Last August, I was proud to co-host the 57th Annual New Mexico Water Conference at New Mexico State University in Las Cruces. Five hundred participants gave freely of their time. We heard from panels of experts. We met with farmers, ranchers, engineers, conservationists and community members. It was an opportunity to have a healthy dialogue about an issue that is so important to the future of our state.
Since the conference, my office has been compiling the strategies and proposals that were discussed. I was pleased recently to release our Water Conference Report. The report contains 40 proposed actions to help New Mexico adapt to ongoing drought and water supply challenges. It also contains 40 additional recommendations by audience members from the conference. I encourage everyone to read the report at my website, www.tomudall.senate.gov.
There is much work to do. And in today's tough economic times we will have to fight for the funding to do it. I will continue to advocate for federal funding for drinking water and water treatment for financially struggling communities in our state.
Congress should fully fund the Secure Water Act, which helps communities assess existing water supplies, especially groundwater, and better plan for the future. We need to know how much water we have in order to avoid over allocation and to ensure sustainable use.
We also need to pass a Farm Bill and restore the vital disaster assistance programs that expired in 2011. New Mexico's farmers and ranchers have been hit hard by drought, and this assistance is long overdue.
New technology offers great promise, but will not be a cure-all that avoids hard choices. Desalination research is underway in New Mexico, but on a large scale the cost and energy use remain high hurdles. The conference report also calls for improved management of dams and reservoirs for both agricultural and environmental purposes. These interests are not mutually exclusive. Water in the river can support wildlife and agriculture downstream. Groups who are often at odds need to work together — and there are promising examples of this, such as the New Mexico Audubon Society and the Elephant Butte Irrigation District.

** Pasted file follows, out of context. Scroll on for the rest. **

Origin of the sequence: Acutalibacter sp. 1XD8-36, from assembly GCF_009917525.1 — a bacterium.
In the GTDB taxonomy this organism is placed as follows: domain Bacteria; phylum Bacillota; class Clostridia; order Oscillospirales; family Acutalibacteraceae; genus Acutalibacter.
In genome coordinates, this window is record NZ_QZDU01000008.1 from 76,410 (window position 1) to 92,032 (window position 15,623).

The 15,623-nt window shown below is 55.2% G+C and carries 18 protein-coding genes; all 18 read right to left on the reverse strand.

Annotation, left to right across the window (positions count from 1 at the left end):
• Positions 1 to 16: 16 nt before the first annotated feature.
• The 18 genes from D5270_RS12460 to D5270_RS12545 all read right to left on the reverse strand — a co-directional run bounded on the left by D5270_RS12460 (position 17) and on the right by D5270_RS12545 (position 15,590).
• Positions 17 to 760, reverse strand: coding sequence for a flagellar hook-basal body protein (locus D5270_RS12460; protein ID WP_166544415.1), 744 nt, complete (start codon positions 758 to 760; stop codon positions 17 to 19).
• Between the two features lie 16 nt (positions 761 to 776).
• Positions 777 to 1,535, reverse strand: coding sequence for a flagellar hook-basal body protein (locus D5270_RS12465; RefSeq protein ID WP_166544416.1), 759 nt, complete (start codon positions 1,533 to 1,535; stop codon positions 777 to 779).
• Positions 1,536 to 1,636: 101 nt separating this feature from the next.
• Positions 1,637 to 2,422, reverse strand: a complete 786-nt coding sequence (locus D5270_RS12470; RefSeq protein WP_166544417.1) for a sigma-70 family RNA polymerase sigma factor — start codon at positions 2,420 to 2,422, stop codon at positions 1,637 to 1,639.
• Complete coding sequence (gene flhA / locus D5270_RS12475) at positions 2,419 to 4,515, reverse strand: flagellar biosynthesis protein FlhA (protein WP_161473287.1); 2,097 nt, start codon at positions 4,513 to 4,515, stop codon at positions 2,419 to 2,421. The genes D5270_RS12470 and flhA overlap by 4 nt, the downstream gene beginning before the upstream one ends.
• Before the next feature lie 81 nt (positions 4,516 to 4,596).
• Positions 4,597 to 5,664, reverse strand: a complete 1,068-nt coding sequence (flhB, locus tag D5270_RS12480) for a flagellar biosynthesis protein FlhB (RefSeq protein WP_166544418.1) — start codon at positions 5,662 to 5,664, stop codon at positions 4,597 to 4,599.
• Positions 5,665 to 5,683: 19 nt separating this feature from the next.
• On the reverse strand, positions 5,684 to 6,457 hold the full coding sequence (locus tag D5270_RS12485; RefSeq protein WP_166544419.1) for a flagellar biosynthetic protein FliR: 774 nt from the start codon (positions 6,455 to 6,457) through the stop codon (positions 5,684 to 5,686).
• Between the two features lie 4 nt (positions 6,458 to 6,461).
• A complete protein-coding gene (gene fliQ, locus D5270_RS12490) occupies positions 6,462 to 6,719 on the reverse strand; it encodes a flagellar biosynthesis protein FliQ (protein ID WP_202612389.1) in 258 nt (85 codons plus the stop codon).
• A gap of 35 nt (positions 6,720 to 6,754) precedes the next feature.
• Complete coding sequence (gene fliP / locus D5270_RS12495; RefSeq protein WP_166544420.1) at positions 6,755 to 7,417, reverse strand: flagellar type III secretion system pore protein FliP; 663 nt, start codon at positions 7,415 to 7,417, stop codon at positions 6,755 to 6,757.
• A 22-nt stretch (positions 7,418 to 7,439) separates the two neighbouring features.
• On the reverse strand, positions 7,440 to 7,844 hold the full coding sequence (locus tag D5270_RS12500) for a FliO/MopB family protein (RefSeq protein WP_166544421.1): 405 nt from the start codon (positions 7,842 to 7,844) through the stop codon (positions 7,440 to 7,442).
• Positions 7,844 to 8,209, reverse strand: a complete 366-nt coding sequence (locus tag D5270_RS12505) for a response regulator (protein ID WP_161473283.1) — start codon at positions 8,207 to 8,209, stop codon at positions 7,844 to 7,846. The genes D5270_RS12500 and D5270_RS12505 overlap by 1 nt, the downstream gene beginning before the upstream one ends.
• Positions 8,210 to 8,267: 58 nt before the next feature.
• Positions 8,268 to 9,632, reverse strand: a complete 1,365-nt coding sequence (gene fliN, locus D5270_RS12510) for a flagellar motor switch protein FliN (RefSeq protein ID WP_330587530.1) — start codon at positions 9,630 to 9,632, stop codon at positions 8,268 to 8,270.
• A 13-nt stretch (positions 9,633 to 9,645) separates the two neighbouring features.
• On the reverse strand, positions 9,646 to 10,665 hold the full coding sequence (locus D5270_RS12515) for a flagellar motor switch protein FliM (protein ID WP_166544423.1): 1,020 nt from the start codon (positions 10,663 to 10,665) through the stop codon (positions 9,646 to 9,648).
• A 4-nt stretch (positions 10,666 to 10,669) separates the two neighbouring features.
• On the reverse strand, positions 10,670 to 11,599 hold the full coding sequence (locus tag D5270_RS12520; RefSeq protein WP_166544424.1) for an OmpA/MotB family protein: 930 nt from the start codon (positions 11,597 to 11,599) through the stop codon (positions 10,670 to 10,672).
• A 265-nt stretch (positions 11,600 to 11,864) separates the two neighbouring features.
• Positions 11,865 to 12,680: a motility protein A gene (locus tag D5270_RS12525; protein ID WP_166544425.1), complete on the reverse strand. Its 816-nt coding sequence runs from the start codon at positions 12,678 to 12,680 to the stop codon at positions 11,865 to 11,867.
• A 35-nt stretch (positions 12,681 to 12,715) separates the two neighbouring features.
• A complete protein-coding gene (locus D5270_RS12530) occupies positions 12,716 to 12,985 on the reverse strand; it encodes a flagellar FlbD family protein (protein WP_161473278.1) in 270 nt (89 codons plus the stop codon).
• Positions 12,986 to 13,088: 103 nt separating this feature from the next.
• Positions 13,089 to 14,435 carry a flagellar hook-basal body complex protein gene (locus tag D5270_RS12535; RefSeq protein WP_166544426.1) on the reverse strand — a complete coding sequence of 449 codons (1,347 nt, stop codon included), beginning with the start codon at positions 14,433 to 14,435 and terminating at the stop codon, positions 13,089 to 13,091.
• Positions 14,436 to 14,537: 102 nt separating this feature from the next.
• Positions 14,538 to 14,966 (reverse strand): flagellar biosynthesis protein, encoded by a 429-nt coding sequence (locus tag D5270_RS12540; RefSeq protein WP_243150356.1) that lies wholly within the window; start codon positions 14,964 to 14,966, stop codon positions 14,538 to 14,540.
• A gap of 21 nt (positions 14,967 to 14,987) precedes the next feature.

Our report also recommended pilot voluntary water transfer programs to encourage best practices in this promising, but controversial, way to allocate supply. I think we should be skeptical, however, of large scale, permanent transfers, especially outside a particular basin, and from rural to urban areas.
Further, greater scrutiny is advised for new large water projects, such as those involving the Gila River, where massive federal investments are unlikely to materialize. The Gila is the last wild river in New Mexico and one of the few in the nation. As the conference title suggested, hard choices will have to be made if we are to avoid the divisive conflicts of devastating drought. The conference report is a positive step. But, it is not the end of the conversation. It is the continuation of it, and I want to hear from all New Mexicans about their water future.
We hear a lot about water "wars." But one big message came through time and again from participants at the water conference. Cooperation is key. That is how we will move forward. The challenge is clear. The stakes are high. Our efforts will have to be focused, innovative, and resolute. The people of New Mexico deserve no less.
Tom Udall is the senior senator from New Mexico. He serves on the Senate Appropriations Subcommittee on Energy and Water Development, and on the Environment and Public Works committee.

 Author: surfin1
PostPosted: Mon Feb 24, 2014 7:24 pm 
Sustainable water conservation efforts need to be implemented to ensure the future success of Grant County its people as well as businesses.